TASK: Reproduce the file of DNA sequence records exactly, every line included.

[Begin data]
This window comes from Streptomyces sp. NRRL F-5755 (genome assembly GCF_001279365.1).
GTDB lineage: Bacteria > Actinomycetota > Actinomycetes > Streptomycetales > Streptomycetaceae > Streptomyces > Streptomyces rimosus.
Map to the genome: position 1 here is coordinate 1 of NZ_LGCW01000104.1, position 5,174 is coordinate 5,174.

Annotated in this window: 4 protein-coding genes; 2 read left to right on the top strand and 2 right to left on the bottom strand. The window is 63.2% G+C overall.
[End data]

This window comes from Streptomyces sp. NRRL F-5755 (genome assembly GCF_001279365.1).
GTDB lineage: Bacteria > Actinomycetota > Actinomycetes > Streptomycetales > Streptomycetaceae > Streptomyces > Streptomyces rimosus.
Map to the genome: position 1 here is coordinate 1 of NZ_LGCW01000104.1, position 5,174 is coordinate 5,174.

Annotated in this window: 4 protein-coding genes; 2 read left to right on the top strand and 2 right to left on the bottom strand. The window is 63.2% G+C overall.